countries, it will lead their governments to exert pressure on
their home governments to compromise and negotiate with them.

6) Domestic causes

Nasser's successful coup against King Farouk in 1952, his popular
Pan-Arabism policy, and his successful challenge to the West made
him a hero in the Arab world. His support given to Algeria
against France, enticing the people of Yemen, Jordan and Iraq to
turn against England, and his efforts to turn other Arab
countries against the United States all aided in his increasing
popularity. His success in defeating an alliance sponsored by
United States between Turkey, Iraq, Jordan, Egypt and Pakistan,
"The Baghdad Alliance," made Nasser a model dictator for all
other Arab countries.

But the failure of all the dictators to ease the poverty, bring
victory to the battlefield, improve the economy, and generally
elevate the standard of life for the people brought only
frustration. This frustration was subsequently used by the
extremists to agitate the people against the government and to
expand their support.

Moreover, the liberal educational policy adopted in the Arab
states permitted the underprivileged children, who were
influenced the most by very conservative ideas, to attend
colleges and universities. As a result, these students were
easily attracted to and recruited by the extremist movement.
Later, they infiltrate government offices and all other facets of
life, and gave rise to ultra conservative notions.


The problem of extremism cannot be resolved unless specific
measures are taken. They include:

1. The moderate Islamic voice must be accepted, adopted and
promoted by the local governments, as well as the international
community, in order to counteract the vehement propaganda of the
extremists. It is a known fact that the moderate Muslims far
outnumber the extremists. By advocating the moderate position,
the extremist movement will find itself an outcast in the Muslim

2. Some Western countries are attempting to apply the policy of
"divide and conquer" among the Muslim community. On one hand,
they help the extremists, and on the other hand, they are
supporting the local government. This must be stopped. This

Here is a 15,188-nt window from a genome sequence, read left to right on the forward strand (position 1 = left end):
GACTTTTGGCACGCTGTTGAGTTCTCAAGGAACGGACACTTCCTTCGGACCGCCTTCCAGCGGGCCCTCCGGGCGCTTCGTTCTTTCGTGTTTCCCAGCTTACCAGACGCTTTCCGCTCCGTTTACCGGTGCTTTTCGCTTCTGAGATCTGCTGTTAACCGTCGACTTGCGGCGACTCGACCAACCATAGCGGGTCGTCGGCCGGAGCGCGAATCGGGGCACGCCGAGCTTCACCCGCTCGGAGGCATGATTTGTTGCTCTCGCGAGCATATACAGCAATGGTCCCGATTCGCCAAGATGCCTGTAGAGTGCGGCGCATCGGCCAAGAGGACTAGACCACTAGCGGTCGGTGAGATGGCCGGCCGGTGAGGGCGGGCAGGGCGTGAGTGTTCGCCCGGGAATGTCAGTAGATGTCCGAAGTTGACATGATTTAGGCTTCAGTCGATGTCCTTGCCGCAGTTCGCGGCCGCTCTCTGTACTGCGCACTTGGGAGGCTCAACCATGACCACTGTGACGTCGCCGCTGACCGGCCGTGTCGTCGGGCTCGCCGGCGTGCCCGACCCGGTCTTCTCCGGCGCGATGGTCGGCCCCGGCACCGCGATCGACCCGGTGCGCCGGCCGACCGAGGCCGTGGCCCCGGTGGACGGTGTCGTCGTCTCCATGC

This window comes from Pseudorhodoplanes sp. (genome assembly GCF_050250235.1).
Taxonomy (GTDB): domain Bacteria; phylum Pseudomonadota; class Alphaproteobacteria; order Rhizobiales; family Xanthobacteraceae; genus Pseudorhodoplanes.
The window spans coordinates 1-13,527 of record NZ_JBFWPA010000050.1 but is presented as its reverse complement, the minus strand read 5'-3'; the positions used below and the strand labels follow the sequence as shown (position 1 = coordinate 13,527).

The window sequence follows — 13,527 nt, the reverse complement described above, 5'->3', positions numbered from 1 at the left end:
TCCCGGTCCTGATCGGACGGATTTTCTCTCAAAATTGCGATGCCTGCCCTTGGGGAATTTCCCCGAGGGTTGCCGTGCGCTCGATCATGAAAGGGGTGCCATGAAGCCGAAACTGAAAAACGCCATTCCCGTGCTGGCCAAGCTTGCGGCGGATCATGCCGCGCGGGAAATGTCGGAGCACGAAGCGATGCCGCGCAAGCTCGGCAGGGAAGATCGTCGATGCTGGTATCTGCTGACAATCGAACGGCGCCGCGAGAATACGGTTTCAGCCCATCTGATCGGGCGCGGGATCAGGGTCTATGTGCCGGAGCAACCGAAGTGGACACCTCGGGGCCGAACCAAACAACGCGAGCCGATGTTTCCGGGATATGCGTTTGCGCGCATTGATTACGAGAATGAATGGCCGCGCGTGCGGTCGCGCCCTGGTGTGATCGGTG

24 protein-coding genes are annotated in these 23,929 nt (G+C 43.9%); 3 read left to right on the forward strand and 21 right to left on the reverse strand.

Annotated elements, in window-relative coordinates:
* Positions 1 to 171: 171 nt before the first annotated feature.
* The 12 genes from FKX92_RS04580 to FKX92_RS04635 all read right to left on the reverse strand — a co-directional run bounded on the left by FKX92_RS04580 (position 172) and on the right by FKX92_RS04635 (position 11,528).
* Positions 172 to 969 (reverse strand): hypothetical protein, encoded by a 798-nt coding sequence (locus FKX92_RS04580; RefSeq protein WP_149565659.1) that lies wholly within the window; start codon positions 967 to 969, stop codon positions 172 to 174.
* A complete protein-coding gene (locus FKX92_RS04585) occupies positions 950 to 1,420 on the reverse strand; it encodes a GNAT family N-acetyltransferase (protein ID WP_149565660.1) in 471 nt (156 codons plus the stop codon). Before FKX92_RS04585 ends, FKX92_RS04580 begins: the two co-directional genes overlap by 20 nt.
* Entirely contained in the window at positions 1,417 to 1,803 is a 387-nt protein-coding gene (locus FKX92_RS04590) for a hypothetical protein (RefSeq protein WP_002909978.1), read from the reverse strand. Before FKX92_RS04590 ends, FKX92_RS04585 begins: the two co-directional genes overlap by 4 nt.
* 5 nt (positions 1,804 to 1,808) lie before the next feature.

policy will not succeed in the Muslim community since all Muslims
consider themselves a part of a single foundation. The result of
a "divide and conquer" policy will be a severe backlash, and it
will bring hate and violence to the countries that initiate this

3. It is imperative that we stop labeling the extremists with the
prefix of Islamic and/or Muslim. These two prefixes antagonize
the Muslim community and strengthen their suspicions towards the
West's intentions, while at the same time, increase sympathy and
solidarity towards the extremists. Labeling a Muslim Shi'ite or
Sunni will also be counterproductive, since Muslims look upon the
whole community as one. And they feel that the West is attempting
to put a wedge among the Muslims.

4. Increase or enhance education among the public through
publications and use of the media to explain that the ideology of
the extremists is far from the fundamental teachings of Islam.

5. Recognition of the extremists gives them a political identity
and increases their influence among the masses. Refusing to
acknowledge them will reduce their influence and effectiveness in
the community. As history has demonstrated, (both in Egypt and in
Israel and Palestine), when the government aids and recognizes
the extremists as an entity, the extremists will grow stronger
and then will work against the government that helped to create
it. An example of this is the extremists in Egypt that the killed
Sadat, and Hamas which was aided by Israel and now is beyond
control of Israel and the Palestinian Authority.

6. Isolate the head of state of the countries that sponsor and
support extremism without applying embargoes that punish the